Difesa.it on the sinking of Tempest

Book review – Italian Torpedo Boat against British Submarine

Oral history of Charles G. N. Anscomb who survived the sinking.

Service history of HM S/M Tempest

Lt.Cdr. Cavaye

Sinking of HM Submarine P.38 – 23 February 1942

Sinking of HM Submarine P.38 – 23 February 1942

Background

This is only indirectly related to Operation CRUSADER, but of interest nevertheless because it shows the increasing sophistication of Italian escort vessels which happened around the time of the end of the operation, and which probably contributed somewhat to 1942 becoming the worst year for losses in the Mediterranean, with a total of 13 of HM Subs lost, compared to 9 in 1940 (admittedly in just over six months), and 11 each in 1941 and 1942. I have added information on the Italian convoy on 28 May, based on the entry in the Seekrieg website.

HM/Sub P.38

P.38, under the command of Lieutenant R.J. Hemingway RN DSC, was sunk by Tp Circe (Tp = Torpediniere – torpedo boat, a class of light escort destroyers), which sank or participated in the sinking of four Royal Navy submarines, HM S/M Grampus on 16 June 1940, HM S/M Tempest and P.38 in February 1942, and HM S/M Union in July 1942. Circe herself was lost on 27 November 1942 in a collision with auxiliary cruiser Citta di Tunisi. Lt. Hemingway was probably awarded his DSC on 20 December 1940 for  what was believed to be a successful action against an Axis submarine (either U-58, or Italian submarines Veniero or Otario) in the Bay of Biscay, while serving on HM S/M Tigris under Lt.Cdr. Bone, DSO, DSC. In reality however Tigris did not sink the target, whichever of the three it was. His previous command was HM S/M H.31, which was lost with all hands on 19 December 1941 in the North Sea.

Hms p38 submarine

HM/Sub P.38 underway. Wikipedia.

Attack Operations

P.38 was sunk while trying to attack one of the big convoys of early 1942, in this case the third major operation of the year, convoy K.7. It consisted of two separate convoys of six merchants each from Messina and Corfu. The convoys were the fast motor vessels Unione, Monginevro, Ravello (all in convoy 1), and Monviso, Lerici, and Giulio Giordani (convoy 2). They were escorted by destroyers in direct escort (Ugolino Vivaldi, Lanzerotto Malocello, Nicolo Zeno, (all Navigatori-class), Premuda (captured Yugoslav Dubrovnik), Strale (Freccia-class), – convoy 1; Antonio Pigafetta (F), Emanuele Pessagno, Antonio Usodimare, (all Navigatori-class) , Maestrale, Scirocco (both Maestrale-class) – convoy 2) and also by two squadrons of heavy escorts, those of the  old battleship Duilio with the Soldati-class destroyers Aviere, Ascari, Geniere, Camicia Nera, and the heavy cruisers Gorizia and Trento, the light cruiser Giovanni della Bande Nere, and the destroyers Alpino (Soldati), Antonio Da Noli (Navigatori), and Alfredo Oriani (Oriani/Poeti-class).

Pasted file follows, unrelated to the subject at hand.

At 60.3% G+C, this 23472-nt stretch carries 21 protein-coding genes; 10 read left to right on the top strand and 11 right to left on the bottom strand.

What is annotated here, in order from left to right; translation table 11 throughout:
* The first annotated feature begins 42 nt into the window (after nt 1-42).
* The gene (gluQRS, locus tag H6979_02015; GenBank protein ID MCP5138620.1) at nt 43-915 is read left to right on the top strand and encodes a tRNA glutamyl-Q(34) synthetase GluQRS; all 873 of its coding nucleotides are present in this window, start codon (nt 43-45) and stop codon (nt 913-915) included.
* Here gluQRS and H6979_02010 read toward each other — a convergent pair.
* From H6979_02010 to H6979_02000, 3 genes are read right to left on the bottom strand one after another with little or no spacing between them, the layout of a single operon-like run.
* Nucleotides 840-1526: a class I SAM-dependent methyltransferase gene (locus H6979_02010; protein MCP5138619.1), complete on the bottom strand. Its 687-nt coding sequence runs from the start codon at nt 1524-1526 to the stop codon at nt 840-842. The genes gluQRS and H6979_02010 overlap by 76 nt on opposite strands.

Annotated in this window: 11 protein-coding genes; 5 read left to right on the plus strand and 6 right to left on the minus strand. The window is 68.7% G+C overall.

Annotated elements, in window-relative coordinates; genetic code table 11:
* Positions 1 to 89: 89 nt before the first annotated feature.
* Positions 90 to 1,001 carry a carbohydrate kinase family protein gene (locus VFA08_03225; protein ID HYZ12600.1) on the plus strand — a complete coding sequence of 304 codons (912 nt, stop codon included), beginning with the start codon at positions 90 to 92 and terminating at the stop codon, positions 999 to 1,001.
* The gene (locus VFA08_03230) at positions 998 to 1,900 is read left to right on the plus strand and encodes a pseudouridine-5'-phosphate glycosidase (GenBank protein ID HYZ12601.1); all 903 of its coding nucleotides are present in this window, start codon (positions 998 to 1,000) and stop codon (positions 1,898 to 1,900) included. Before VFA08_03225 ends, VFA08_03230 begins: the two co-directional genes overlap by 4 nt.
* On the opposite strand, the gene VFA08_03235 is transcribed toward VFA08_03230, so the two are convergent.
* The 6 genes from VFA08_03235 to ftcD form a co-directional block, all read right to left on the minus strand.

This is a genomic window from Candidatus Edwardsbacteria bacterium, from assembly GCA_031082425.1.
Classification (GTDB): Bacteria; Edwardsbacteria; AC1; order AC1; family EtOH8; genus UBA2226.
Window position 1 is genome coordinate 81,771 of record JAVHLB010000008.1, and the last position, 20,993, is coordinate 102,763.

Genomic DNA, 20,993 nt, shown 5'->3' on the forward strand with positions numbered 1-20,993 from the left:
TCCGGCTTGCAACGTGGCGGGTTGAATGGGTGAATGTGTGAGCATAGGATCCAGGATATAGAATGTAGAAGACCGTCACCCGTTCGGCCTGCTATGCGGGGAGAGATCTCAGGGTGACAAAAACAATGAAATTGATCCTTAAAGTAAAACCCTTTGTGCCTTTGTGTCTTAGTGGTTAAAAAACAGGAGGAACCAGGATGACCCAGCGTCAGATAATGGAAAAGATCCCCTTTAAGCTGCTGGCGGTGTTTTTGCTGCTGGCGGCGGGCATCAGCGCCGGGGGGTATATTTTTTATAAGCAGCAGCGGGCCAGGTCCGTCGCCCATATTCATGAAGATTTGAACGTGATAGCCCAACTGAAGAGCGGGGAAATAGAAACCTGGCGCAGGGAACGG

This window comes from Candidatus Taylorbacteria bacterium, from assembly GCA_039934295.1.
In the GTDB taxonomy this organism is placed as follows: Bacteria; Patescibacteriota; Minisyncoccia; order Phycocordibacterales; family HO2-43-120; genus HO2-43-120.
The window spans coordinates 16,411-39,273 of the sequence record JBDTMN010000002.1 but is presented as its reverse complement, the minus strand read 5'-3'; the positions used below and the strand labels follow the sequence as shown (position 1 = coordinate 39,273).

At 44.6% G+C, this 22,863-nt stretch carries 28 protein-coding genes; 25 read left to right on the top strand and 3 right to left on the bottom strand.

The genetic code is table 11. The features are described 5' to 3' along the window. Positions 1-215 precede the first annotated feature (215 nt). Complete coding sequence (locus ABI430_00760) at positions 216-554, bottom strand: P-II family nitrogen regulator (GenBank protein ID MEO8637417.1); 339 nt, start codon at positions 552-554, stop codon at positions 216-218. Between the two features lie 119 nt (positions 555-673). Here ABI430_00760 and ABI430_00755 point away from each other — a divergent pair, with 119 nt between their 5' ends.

Convoy 1 was escorted by the Spica-class torpedo boat Pallade, and convoy 2 by Spica-class torpedo boat Circe. Commander of the close escort of convoy 2 was the Captain of the destroyer Antonio Pigafetta.  It appears that only Circe and Pallade were equipped with the German S-Gerät sonar and German depth charge throwers (and maybe also depth-charge rails, since references to depth charges used on Circe use two German separate designations).

 

Torpediniere Circe Marina Militare

Spica-class Torpedo Boat Circe with dazzle camouflage, which she carried by May 1942. USMM

Lt. Commander Palmas’ Report

Here’s the report of her captain, Capitano di Corvette (Lt.Cdr.) Palmas, which is held in the captured German records section in NARA. It can be found in the files of the German Naval Attache in Rome.

GKDOS 1706/42

28 March 1941 (sic!)

SECRET COMMAND AFFAIR!

REPORT ABOUT THE SINKING OF AN ENEMY SUBMARINE BY TORPEDO BOAT “CIRCE” ON 23.2.42 – ACCORDING TO STATEMENT BY COMMANDER K.KPT.PALMAS

CIRCE escorted a convoy of 3 steamers on the way to Tripolis. Calm sea. Light swell. Speed 14 knots.

Northwest of Cape Misurate an echo was reported at 1014 [hours] in 46 degrees, 1,800 metres. Bearing wanders out quickly. Signal to convoy to turn to port.